So perhaps the same type of issue exists with grains; breaking them down and refining them takes away the good compounds. Food is wonderfully complex. It’s probably why we can’t duplicate the health benefits of an apple, orange, or broccoli. There exist many supplements on the market, claiming to give the benefits, but they all seem to fall short; they can’t duplicate the complexity of the raw or whole food they derive from.

Grant Miller – 01/27/2010 06:47:15 am
I like your take on this, Clayton. One thing I know for sure is that I don’t know much. In my short life I couldn’t possibly count the number of fad diets, supposedly well-founded on studies, that were quickly superceded by an opposing view. That’s not to say that we should throw all the babies out with the bathwater. Rather, take a long-term, skeptical view. Live carefully, eating moderately, the foods you perceive to be natural, as the gifts from God that they are, and enjoying food to its fullest.
As we explore and test what works well for each of us, share it. I love xxxx‘s conviction about a diet that obviously works well for him and I am grateful to learn this perspective. I’m not quite ready to go there for my own reasons, some of which may be peculiar to my own body or belief systems. Yet, I am enriched to learn more of another perspective and encouraged to trust that more meat could be a healthy way to re-balance what I consume now. Thank you, xxxx, for having the courage to share your beliefs and experience with conviction, yet with the humility that accepts other’s experience and beliefs.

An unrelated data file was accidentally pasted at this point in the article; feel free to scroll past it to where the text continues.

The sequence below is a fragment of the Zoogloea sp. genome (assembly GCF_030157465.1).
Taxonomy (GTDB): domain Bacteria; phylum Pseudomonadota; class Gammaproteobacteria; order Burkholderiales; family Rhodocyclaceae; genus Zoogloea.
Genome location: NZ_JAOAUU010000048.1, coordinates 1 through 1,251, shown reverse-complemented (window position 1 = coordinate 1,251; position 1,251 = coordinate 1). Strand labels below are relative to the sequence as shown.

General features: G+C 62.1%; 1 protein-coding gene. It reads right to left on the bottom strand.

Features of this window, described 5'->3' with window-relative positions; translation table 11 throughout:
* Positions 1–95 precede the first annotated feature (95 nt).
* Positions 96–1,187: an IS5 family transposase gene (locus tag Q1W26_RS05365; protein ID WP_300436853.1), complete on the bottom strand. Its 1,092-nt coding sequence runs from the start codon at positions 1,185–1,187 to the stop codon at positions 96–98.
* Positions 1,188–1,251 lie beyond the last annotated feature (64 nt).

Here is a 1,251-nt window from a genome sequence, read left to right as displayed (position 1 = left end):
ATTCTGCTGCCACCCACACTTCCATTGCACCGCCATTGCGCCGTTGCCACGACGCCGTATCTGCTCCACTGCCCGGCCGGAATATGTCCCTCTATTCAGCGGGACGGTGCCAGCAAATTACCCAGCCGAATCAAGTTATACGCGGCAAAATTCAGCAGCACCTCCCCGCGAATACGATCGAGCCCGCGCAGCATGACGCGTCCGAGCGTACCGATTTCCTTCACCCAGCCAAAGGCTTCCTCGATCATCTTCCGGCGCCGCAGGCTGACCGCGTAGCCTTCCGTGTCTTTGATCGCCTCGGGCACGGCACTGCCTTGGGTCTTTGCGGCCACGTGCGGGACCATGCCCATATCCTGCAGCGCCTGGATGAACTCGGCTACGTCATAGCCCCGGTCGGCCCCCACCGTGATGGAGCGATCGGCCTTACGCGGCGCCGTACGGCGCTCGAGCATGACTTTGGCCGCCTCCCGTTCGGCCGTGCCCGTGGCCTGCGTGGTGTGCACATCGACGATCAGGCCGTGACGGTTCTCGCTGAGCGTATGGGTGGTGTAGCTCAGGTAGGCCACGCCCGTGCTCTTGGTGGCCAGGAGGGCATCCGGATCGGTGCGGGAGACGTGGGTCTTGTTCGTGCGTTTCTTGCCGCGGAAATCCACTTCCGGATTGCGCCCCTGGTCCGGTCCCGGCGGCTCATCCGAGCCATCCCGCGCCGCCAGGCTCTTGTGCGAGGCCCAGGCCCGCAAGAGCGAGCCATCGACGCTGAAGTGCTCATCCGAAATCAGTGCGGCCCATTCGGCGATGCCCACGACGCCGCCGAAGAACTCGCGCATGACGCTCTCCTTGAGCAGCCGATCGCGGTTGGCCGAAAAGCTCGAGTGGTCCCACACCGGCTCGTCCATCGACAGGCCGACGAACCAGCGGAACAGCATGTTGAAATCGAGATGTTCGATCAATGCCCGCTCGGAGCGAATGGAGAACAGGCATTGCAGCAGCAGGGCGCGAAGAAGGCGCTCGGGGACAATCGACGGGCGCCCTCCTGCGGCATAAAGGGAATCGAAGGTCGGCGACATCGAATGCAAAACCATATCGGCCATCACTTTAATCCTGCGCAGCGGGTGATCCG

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If you like this kind of sharing with like-minded people, you can request an invitation to the Friends of Sewanee Creek at info@sewaneecreek.com.  Please note the reasons for your interest.

Child’s Play – Sand Box or Sand Mountain?

In our quest to build community at the Village, we don’t think just about the physical facilities that are needed, but how they must come into being.  Often the best way to assure that common structures don’t become neglected mausoleums (like so many planned gated community clubhouses) is to involve the community in their conception and construction.